• Our collaborative indexes, uploaded by Geneanet volunteers, cover 190,000 individuals and are not available elsewhere. As always, member contributions are free for all.
  • Our Save our Graves collaborative project has photos from over 250 cemeteries in Austria — do keep in mind however that although some cemeteries have hundreds of photos, some have fewer. Do you live in Austria? Consider photographing your local cemetery!
  • Geneanet member family trees, available through our main search page. We have 1.8 million trees, so you may find another genealogist researching your family. As always, look at the tree’s sources before copying information. And send a message to the tree owner if you wish — not everyone responds, but you may be surprised by new information!
  • Our name heatmap feature can be extremely useful, especially for unusual names. A map is built dynamically from our members’ 1.8 million family trees; you may be able to identify a region where your family name originated! Slide the cursor to exclude the 20th and 21st centuries, or even the 19th, to look into the past.
  • Our extensive Postcards collection has over 3000 images of Austria. Is your ancestor’s village in there? If you enter a place of origin for an ancestor, Geneanet will suggest postcards from there!
  • Our Austria search engine limits individual search to Austria.
  • Our article Resources for German Genealogy has some links of use to the Austrian researcher (for example, Matricula, also listed below) as well as tips for deciphering old Kurrent script (parish registers) and blackschrift typefaces (e.g. Fraktur, seen in books and newspapers).
Front page of the Wiener Salonblatt newspaper in 1904, showing Baronness Maria Wenzl Deym von Střítež and her daughter Blanca
The Austrian National Library has a large collection of historical newspapers in its ANNO app. On June 18, 1904, the front page of the Wiener Salonblatt featured the Baronness Maria Wenzl Deym von Střítež (née de Sternbach, 1879-1967) and her daughter Countess Blanca Deym von Střítež (1901-1996). Check out the photographer’s logo: no, that is not the Coco Chanel logo (1925), nor the Château de Crémat symbol! Source: Österreichische Nationalbibliothek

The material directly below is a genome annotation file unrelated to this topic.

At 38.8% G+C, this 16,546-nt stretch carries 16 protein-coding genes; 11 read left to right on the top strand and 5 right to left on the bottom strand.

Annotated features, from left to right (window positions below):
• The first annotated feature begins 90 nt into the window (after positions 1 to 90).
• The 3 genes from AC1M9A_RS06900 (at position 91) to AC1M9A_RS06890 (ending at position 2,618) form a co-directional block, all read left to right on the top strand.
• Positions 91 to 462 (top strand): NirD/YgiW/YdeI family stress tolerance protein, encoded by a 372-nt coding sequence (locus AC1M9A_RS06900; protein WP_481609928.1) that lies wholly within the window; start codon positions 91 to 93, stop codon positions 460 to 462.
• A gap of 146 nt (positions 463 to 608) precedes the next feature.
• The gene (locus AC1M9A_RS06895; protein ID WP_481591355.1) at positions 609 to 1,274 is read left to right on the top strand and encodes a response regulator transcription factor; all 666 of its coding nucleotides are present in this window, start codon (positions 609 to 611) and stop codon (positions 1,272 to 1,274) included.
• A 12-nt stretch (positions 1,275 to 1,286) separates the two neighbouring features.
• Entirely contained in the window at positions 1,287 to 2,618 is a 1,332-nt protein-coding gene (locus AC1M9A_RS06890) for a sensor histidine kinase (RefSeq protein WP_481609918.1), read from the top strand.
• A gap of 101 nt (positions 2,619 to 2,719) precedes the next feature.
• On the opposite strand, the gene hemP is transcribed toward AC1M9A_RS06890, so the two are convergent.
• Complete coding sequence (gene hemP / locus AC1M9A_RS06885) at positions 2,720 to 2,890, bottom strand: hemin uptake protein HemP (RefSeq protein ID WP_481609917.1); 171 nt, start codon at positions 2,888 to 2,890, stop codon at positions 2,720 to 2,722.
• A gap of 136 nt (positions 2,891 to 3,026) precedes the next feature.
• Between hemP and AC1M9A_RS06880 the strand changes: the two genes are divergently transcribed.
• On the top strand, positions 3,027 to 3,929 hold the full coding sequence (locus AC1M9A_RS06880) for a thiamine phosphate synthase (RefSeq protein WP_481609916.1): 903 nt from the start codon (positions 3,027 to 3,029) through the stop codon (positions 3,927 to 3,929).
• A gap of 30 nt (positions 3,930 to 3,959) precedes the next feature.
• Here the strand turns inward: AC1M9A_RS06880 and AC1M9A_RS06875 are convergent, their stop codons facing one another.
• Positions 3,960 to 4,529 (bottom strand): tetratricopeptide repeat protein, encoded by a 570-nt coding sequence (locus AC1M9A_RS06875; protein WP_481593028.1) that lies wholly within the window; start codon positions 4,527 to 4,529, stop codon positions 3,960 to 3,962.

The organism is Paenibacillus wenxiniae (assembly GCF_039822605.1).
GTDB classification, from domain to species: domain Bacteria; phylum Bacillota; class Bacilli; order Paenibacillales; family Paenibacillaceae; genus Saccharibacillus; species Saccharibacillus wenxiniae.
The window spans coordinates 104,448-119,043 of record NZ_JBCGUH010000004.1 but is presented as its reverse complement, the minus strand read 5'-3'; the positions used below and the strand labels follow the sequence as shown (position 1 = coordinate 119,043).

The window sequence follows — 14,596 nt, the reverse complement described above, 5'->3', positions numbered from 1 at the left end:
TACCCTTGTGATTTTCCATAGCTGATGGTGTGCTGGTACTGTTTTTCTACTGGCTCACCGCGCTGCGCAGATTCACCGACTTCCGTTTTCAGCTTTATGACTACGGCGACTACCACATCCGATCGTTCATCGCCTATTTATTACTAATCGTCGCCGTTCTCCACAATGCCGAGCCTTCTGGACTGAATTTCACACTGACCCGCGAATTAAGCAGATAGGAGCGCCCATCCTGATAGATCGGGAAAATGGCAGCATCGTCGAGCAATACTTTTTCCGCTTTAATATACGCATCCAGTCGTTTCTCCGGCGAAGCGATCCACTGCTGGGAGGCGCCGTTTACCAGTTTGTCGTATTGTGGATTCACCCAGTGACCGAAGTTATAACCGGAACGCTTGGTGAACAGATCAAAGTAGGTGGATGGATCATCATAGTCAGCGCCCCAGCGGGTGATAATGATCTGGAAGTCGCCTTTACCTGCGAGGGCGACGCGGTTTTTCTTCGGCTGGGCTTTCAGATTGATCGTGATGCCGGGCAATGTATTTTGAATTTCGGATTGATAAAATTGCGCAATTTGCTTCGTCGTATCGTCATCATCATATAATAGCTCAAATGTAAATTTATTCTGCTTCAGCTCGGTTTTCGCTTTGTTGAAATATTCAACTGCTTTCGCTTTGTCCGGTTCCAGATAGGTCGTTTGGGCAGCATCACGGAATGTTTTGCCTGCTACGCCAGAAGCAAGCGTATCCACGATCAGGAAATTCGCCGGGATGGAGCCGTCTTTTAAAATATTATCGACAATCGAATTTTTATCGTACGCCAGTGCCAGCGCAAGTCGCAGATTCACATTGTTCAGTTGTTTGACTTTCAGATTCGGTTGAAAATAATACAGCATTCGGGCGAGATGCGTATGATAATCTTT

Austrian genealogy resources

Postcard view of the town of Ainet: valley, river, mountains
Ainet is in the Tyrol region, not far from Italy. Geneanet Postcards collection.

Did we miss any resources? Please let us know in the comments! And don’t hesitate to ask for help in our forums. Geneanet members are helpful and questions are monitored by support!


My great great grandmother was from Altstadt, which is now today, Staré Město, When did it get taken over by the Czechs? Is there any way to find information on Altstadt, or was there nothing saved from that time period (1800s)?


My grandmother Ersillia Madeline Fait was baptized on 15 May 1871 in the village of Noriglio, Diocese of Trento, Austrian Empire. She was the daughter of Franco Fait and Maddalena Giori. Can you provide any information on the geographic location of Fait and Giori family names?

Answer from Geneanet: As we suggest, run these names in Geneanet’s last name heatmap (menu Resources -> Origin of Last Names; slide the right cursor to the left to exclude the 19th and 20th centuries). Zoom in the blue areas which show where people of that name lived; you will likely find nearby villages!